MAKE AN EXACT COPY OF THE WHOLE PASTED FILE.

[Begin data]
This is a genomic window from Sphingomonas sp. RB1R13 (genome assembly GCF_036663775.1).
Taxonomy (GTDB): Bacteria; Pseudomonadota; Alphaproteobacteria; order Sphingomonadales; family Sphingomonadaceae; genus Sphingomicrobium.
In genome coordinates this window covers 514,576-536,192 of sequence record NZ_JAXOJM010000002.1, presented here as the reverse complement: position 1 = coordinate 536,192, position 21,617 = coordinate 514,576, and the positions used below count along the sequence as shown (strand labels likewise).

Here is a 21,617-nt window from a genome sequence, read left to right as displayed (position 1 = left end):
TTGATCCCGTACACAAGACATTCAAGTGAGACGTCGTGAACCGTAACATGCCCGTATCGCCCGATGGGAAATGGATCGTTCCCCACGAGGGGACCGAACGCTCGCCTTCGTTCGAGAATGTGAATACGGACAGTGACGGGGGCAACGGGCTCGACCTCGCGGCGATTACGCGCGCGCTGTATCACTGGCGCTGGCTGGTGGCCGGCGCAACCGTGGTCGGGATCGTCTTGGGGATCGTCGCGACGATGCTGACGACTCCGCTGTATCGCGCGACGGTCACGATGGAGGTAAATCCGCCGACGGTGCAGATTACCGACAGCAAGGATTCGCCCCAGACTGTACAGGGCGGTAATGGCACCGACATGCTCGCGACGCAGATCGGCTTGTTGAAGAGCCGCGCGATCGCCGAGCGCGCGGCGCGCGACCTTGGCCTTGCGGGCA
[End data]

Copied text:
This is a genomic window from Sphingomonas sp. RB1R13 (genome assembly GCF_036663775.1).
Taxonomy (GTDB): Bacteria; Pseudomonadota; Alphaproteobacteria; order Sphingomonadales; family Sphingomonadaceae; genus Sphingomicrobium.
In genome coordinates this window covers 514,576-536,192 of sequence record NZ_JAXOJM010000002.1, presented here as the reverse complement: position 1 = coordinate 536,192, position 21,617 = coordinate 514,576, and the positions used below count along the sequence as shown (strand labels likewise).

Here is a 21,617-nt window from a genome sequence, read left to right as displayed (position 1 = left end):
TTGATCCCGTACACAAGACATTCAAGTGAGACGTCGTGAACCGTAACATGCCCGTATCGCCCGATGGGAAATGGATCGTTCCCCACGAGGGGACCGAACGCTCGCCTTCGTTCGAGAATGTGAATACGGACAGTGACGGGGGCAACGGGCTCGACCTCGCGGCGATTACGCGCGCGCTGTATCACTGGCGCTGGCTGGTGGCCGGCGCAACCGTGGTCGGGATCGTCTTGGGGATCGTCGCGACGATGCTGACGACTCCGCTGTATCGCGCGACGGTCACGATGGAGGTAAATCCGCCGACGGTGCAGATTACCGACAGCAAGGATTCGCCCCAGACTGTACAGGGCGGTAATGGCACCGACATGCTCGCGACGCAGATCGGCTTGTTGAAGAGCCGCGCGATCGCCGAGCGCGCGGCGCGCGACCTTGGCCTTGCGGGCA